The Voice 5.02: January 11, 2015

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The Voice


The nobility in Israel had obtained great wealth and prosperity. They proved idolatrous and oppressive. Times seemed good. Who wanted to hear the doom-and-gloom message of the pesky southerner Amos?

Amos is the thirtieth book in most English Bibles; in the Hebrew Bible it is part of the Nevi’im, the Prophets; in the Greek Septuagint Amos is the second of the Duodecim (Latinized; Dodeka in Greek), “the Twelve.” Amos is most likely the earliest of the Twelve, prophesying in the days of Uzziah king of Judah and Jeroboam (II) king of Israel (ca. 793-739 BCE; likely in the middle of this period). Amos is sent to prophesy to Israel but is a Judahite from Tekoa; he is not a prophet by trade but a herdsman and dresser of sycamore figs (Amos 1:1, 7:14-15). Amos warns Israel of the danger of the imminent Day of YHWH despite, and in many ways on account of, the seeming good times they were enjoying.

After being introduced to Amos (Amos 1:1), Amos provides his opening declaration: YHWH roars from Zion, and the land withers (Amos 1:2). He then sets forth, in a rhythmic pattern, denunciations of the nations, primarily on account of what they have done to Israel: Aram, Philistia, Phoenicia, Edom, Ammon, and Moab (Amos 1:3-2:3). Judah is then denounced for idolatry and not observing the law of YHWH (Amos 2:4-5). Finally, according to the same pattern, Israel is denounced for oppression of the poor, sexual immorality, and idolatry (Amos 2:5-8). Even though God brought them out of Egypt and dispossessed the Amorite, having sent prophets and Nazirites, yet Israel has rejected the prophets and sought to profane the Nazirites, and judgment in war is coming (Amos 2:9-16).

Amos then presents YHWH’s word against Israel (Amos 3:1-4:13). YHWH has known only Israel of the nations; that is why they will be punished (Amos 3:2). Through many examples Amos illustrates how YHWH informs the prophets of what He will do and is ultimately responsible for the devastation to come (Amos 3:3-8). Neighboring nations are summoned to see the destruction of Israel (Amos 3:9-10): Israel will be devastated by a foreign nation, with barely a remnant left, and all the wealth of the nobility will be plundered (Amos 3:11-15). Amos then speaks against the wealthy women of Israel, denouncing them for their wanton materialism, warning them of their impending slavery (Amos 4:1-3); he sarcastically “encourages” further transgression at the altars of Israel, since Israel believes they will be rescued by the multitude of their sacrifices, yet it will be to no avail (Amos 4:4-5). Amos then sets forth how YHWH sent warnings, plagues, famines, and opponents to Israel, and yet they still have not turned to Him; thus they should prepare to meet their God in judgment (Amos 4:6-13)!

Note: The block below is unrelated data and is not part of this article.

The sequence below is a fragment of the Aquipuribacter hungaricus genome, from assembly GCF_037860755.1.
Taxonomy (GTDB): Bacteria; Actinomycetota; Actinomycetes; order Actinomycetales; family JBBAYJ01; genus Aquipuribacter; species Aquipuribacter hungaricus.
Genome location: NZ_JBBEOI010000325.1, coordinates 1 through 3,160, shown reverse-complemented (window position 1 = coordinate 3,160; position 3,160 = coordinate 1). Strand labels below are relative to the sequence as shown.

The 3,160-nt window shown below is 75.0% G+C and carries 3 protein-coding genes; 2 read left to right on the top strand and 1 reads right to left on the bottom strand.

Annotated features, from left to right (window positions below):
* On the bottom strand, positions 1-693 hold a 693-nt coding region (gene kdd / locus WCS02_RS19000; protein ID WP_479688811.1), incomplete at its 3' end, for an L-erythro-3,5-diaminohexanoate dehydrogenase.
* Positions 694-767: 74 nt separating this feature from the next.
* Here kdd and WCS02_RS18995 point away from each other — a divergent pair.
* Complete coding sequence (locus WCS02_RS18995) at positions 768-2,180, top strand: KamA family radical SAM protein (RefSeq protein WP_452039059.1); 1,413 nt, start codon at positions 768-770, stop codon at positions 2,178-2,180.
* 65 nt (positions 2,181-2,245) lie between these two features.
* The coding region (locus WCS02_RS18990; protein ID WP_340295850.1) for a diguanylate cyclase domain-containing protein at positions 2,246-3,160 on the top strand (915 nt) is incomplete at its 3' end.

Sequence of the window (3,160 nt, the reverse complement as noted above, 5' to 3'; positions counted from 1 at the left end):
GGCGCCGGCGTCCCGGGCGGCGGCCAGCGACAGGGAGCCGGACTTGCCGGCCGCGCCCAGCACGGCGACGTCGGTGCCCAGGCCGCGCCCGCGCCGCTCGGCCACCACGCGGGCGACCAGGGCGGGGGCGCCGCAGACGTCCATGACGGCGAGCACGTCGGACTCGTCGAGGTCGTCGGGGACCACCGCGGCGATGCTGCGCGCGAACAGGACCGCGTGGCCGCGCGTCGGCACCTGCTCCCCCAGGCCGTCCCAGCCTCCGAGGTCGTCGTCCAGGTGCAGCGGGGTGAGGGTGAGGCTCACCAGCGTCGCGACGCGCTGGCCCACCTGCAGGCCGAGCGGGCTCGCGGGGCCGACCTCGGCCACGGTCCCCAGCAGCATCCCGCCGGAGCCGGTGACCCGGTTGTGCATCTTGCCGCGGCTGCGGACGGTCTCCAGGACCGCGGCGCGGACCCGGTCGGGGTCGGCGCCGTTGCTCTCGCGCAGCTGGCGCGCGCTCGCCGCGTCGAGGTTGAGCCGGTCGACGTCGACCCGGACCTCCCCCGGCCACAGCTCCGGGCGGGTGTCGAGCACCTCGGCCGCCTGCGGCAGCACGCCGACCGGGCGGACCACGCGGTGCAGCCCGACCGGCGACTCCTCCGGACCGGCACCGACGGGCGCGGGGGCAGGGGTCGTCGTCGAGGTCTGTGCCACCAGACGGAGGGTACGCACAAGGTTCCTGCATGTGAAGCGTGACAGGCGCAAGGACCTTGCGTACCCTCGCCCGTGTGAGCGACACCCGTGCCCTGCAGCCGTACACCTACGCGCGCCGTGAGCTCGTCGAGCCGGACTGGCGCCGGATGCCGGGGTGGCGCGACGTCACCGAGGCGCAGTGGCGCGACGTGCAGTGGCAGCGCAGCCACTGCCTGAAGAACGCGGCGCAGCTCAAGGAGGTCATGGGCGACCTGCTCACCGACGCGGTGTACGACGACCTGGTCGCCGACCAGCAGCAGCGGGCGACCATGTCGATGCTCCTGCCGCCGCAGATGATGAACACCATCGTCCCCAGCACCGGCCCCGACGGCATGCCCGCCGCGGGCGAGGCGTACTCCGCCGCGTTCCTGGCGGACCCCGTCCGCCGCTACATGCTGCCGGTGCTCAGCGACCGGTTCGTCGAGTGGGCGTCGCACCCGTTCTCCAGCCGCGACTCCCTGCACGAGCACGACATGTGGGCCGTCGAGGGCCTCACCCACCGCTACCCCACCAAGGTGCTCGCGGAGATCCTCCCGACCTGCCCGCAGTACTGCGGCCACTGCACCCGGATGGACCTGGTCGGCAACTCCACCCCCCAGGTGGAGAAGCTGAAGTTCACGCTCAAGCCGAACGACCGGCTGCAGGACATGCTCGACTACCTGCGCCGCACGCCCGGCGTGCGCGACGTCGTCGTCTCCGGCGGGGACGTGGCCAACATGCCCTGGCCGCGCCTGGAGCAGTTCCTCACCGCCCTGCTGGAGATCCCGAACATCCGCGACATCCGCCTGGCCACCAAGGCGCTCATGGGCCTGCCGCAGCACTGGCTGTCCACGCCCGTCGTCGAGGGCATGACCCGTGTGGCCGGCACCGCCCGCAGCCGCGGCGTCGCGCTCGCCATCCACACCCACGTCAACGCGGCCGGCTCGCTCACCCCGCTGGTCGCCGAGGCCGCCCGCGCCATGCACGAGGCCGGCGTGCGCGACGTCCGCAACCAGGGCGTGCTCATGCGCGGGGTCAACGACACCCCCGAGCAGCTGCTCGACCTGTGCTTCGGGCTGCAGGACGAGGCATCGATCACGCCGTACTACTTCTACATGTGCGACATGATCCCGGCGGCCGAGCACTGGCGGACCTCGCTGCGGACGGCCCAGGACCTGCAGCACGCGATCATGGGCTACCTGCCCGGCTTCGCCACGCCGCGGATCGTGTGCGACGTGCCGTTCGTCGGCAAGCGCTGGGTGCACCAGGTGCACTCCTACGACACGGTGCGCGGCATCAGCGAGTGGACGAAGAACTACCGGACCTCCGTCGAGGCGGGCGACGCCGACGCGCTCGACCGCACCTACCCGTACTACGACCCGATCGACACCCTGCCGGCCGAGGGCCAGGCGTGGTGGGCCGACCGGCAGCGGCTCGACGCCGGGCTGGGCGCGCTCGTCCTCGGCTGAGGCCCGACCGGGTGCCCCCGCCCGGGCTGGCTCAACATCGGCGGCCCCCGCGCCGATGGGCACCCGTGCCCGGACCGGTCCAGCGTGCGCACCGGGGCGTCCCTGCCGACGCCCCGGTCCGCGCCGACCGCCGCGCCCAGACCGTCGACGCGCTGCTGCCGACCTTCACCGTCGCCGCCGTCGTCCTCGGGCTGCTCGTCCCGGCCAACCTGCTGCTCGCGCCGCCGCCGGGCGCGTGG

Amos laments over the fallen virgin Israel, for only a tenth will remain (Amos 5:1-3). Amos exhorts Israel to seek YHWH and live, not through the temples of Israel, but to do good and not evil, the opposite of the current condition; YHWH is the Creator, and thus He can destroy (Amos 5:4-15). Days of lamentation and mourning are coming (Amos 5:16-17). Some among Israel seem to desire the Day of YHWH: they should not, for it is darkness and bleak; judgment is coming despite their sacrifices and religious observances, for they have not done justice or righteousness (Amos 5:18-24). They will be exiled beyond Damascus (Amos 5:25-26).

Amos declares woe upon the nobility of Israel: are they greater than the other nations which have been destroyed (Amos 6:1-4)? Those who now feast will be cast into exile (Amos 6:5-7). YHWH abhors Israel’s pride: a nation will be raised up against them, and they will be afraid to even mention the name of YHWH (Amos 6:8-14).

YHWH then shows Amos a series of visions: locusts, a judgment by fire, and a plumb line. Neither the locust nor the fire would come, but YHWH would not pass by Israel, and the house of Jeroboam would see the sword (Amos 7:1-9). Perhaps on account of this last vision Amaziah the priest informed Jeroboam of these things and told Amos to return to Judah (Amos 7:10-13). Amos explains how he is no prophet but called by YHWH and pronounces judgment on Amaziah and his family (Amos 7:14-17).

YHWH shows Amos a basket of summer fruit, illustrating the nearness of the end for Israel (Amos 8:1-3). Amos condemns those who oppress the poor, trade on the Sabbath, and act corruptly: they will mourn and lament (Amos 8:4-10). A famine of the word of YHWH will come upon the land (Amos 8:11-14).

Amos then saw the Lord beside the altar, calling for its destruction (Amos 9:1-2). Israel will be destroyed no matter where they seek to turn; YHWH is Lord (Amos 9:3-6). If a people sin, God will destroy them in their pride (Amos 9:7-10). Yet the day will come upon which YHWH will raise up a descendant of David to rebuild Israel, and great prosperity will come again to God’s people (Amos 9:11-15).

Israel did not want to listen to Amos’ message, and all of what he promised came true. By 721 BCE the Kingdom of Israel was no more; within the next century they were all in exile beyond Damascus. Judah would soon follow. Yet the days would come when God fulfilled His promise through Amos, raising up Jesus of Nazareth, building His Kingdom, Israelites and Gentiles together (cf. Acts 15:14-18). Let us pursue justice and righteousness in the Kingdom of God and be saved!

Ethan R. Longhenry